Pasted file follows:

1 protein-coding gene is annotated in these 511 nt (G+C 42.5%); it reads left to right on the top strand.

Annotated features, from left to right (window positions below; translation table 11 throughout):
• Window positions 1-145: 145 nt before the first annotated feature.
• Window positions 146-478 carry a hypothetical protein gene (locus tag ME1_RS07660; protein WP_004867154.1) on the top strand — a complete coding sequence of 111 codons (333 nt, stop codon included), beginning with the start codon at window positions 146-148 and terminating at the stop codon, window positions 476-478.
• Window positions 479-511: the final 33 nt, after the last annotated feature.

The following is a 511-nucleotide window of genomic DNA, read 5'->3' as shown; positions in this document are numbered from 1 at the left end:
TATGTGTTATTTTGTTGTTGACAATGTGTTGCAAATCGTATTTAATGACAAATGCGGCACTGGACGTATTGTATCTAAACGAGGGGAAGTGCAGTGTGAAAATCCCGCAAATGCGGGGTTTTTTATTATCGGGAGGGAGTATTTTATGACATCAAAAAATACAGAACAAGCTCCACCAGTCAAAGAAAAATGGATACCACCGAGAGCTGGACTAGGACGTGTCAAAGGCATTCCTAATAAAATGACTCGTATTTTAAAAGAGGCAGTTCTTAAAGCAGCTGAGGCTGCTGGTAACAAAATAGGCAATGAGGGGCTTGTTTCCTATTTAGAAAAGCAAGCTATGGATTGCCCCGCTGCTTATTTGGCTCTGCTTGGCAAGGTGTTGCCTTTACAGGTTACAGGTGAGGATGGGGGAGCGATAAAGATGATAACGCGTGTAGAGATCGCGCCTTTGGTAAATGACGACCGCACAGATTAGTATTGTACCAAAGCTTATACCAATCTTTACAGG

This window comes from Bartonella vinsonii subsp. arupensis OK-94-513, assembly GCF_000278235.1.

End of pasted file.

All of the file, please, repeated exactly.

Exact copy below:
1 protein-coding gene is annotated in these 511 nt (G+C 42.5%); it reads left to right on the top strand.

Annotated features, from left to right (window positions below; translation table 11 throughout):
• Window positions 1-145: 145 nt before the first annotated feature.
• Window positions 146-478 carry a hypothetical protein gene (locus tag ME1_RS07660; protein WP_004867154.1) on the top strand — a complete coding sequence of 111 codons (333 nt, stop codon included), beginning with the start codon at window positions 146-148 and terminating at the stop codon, window positions 476-478.
• Window positions 479-511: the final 33 nt, after the last annotated feature.

The following is a 511-nucleotide window of genomic DNA, read 5'->3' as shown; positions in this document are numbered from 1 at the left end:
TATGTGTTATTTTGTTGTTGACAATGTGTTGCAAATCGTATTTAATGACAAATGCGGCACTGGACGTATTGTATCTAAACGAGGGGAAGTGCAGTGTGAAAATCCCGCAAATGCGGGGTTTTTTATTATCGGGAGGGAGTATTTTATGACATCAAAAAATACAGAACAAGCTCCACCAGTCAAAGAAAAATGGATACCACCGAGAGCTGGACTAGGACGTGTCAAAGGCATTCCTAATAAAATGACTCGTATTTTAAAAGAGGCAGTTCTTAAAGCAGCTGAGGCTGCTGGTAACAAAATAGGCAATGAGGGGCTTGTTTCCTATTTAGAAAAGCAAGCTATGGATTGCCCCGCTGCTTATTTGGCTCTGCTTGGCAAGGTGTTGCCTTTACAGGTTACAGGTGAGGATGGGGGAGCGATAAAGATGATAACGCGTGTAGAGATCGCGCCTTTGGTAAATGACGACCGCACAGATTAGTATTGTACCAAAGCTTATACCAATCTTTACAGG

This window comes from Bartonella vinsonii subsp. arupensis OK-94-513, assembly GCF_000278235.1.